Noise Policies in Different Countries

Noise regulatory standards can set the reference point for emission control and abatement policies at the national, regional or municipal levels, and can thus strongly influence the implementation of noise control policies.

In many countries, exceeding regulatory standards is linked to an obligation to develop abatement action plans at the municipal, regional or national levels (low-noise implementation plans). Such plans have to address all relevant sources of noise pollution.

Examples of Noise Policies in Different Countries

Different countries have adopted a range of policies and regulations for noise control. A number of these are outlined in this section as examples.

Argentina

In Argentina, a national law recently limited the daily 8-h exposure to industrial noise to 80 dB, and it has had beneficial effects on hearing impairment and other hearing disorders among workers.

In general, industry has responded by introducing constant controls on noise sources, combined with hearing tests and medical follow-ups for workers.

Factory owners have recruited permanent health and safety engineers who control noise, supply advice on how to make further improvements, and routinely assess excessive noise levels. The engineers also provide education in personal protection and in the correct use of ear plugs, mufflers etc.

At the municipal level two types of noise have been considered. Unnecessary noise, which is forbidden; and excessive noise, which is defined for neighborhood activities (zones), and for which both day and night-time maximum limits have been introduced.

Noise Policies in Different Countries

The results have been relatively successful in mitigating unwanted noise effects. At the provincial level, similar results have been accomplished for many cities in Argentina and Latin America.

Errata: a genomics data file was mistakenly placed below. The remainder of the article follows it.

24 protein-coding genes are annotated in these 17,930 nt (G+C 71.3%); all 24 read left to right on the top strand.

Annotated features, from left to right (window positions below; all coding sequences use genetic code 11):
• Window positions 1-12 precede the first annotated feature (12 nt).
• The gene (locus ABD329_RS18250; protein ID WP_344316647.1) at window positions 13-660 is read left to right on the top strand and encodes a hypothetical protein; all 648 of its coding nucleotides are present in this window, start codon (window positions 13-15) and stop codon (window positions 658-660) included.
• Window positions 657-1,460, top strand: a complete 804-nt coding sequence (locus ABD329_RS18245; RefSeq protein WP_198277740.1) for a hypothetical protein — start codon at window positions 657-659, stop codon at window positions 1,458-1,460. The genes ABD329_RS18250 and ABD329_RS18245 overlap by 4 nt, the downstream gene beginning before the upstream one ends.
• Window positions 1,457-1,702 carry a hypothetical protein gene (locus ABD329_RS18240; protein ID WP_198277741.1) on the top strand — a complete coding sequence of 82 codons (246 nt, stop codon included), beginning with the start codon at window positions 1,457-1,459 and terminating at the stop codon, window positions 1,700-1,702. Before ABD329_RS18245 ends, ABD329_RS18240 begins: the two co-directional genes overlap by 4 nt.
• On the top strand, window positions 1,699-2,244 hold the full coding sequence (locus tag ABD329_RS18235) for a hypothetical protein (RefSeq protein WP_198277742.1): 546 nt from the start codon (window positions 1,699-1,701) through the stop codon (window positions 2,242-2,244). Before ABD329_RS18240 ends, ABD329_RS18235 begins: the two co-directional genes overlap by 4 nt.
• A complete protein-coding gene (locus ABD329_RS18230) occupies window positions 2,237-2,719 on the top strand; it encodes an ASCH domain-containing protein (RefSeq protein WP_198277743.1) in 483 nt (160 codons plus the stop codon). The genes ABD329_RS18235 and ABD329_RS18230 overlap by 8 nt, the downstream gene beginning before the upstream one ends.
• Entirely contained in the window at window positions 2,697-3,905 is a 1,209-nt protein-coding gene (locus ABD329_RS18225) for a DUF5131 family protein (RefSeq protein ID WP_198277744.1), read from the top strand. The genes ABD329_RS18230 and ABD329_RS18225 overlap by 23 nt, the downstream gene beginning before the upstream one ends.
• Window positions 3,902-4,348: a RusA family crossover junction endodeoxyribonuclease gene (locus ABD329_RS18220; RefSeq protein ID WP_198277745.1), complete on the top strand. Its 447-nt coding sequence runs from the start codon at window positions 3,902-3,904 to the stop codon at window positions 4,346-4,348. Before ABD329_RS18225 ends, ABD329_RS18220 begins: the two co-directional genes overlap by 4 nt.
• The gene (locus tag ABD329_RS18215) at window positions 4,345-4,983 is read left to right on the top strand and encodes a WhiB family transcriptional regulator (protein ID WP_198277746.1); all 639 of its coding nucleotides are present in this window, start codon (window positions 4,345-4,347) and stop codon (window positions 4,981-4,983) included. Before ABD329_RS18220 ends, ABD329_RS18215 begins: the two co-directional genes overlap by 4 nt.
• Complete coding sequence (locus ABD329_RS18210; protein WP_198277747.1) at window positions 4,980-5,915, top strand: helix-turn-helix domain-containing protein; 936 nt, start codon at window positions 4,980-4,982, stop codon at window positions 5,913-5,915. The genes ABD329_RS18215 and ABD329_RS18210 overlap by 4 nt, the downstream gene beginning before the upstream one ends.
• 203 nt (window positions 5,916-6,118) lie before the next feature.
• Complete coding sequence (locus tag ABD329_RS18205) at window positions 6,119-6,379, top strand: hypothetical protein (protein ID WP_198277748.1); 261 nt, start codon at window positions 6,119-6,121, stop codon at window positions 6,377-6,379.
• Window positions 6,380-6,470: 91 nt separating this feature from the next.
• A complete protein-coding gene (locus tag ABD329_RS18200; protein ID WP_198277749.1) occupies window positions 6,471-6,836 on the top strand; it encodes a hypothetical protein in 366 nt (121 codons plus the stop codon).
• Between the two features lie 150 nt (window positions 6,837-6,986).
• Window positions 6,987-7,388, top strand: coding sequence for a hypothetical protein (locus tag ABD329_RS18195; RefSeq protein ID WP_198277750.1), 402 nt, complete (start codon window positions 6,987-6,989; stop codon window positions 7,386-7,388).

2. Australia

In Australia, the responsibility for noise control is shared primarily by state and local governments. There are nationally-agreed regulatory standards for airport planning and new vehicle noise emissions.

Read Also : Types of Wastewater and Motivational Factors for Recycling/Reuse

The Australian Noise Exposure Forecast (ANEF) index is used to describe how much aircraft noise is received at locations around an airport (DoTRS 1999).

Around all airports, planning controls restrict the construction of dwellings within the 25 ANEF exposure contour and require sound insulation for those within 20 ANEF.

Road traffic noise limits are set by state governments, but vary considerably in both the exposure metric and in maximum allowable levels.

New vehicles are required to comply with stringent design rules for noise and air emissions. For example, new regulation in New South Wales adopts LAeq as the metric and sets noise limits of 60 dBA for daytime, and 55 dBA for night-time, along new roads.

Local governments set regulations restricting noise emissions for household equipment, such as air conditioners, and the hours of use for noisy machines such as lawn mowers.

South Africa

In South Africa, noise control is more than three decades old. It began with codes of practice issued by the South African Bureau of Standards to address noise pollution in various sectors of the country.

In 1989, the Environment Conservation Act made provision for the Minister of Environmental Affairs and Tourism to make regulations for noise, vibration and shock (DEAT 1989).

These regulations were published in 1990 and local authorities could apply to the Minister to make them applicable in their areas. Later, the act was changed to make it obligatory for all authorities to apply the regulations.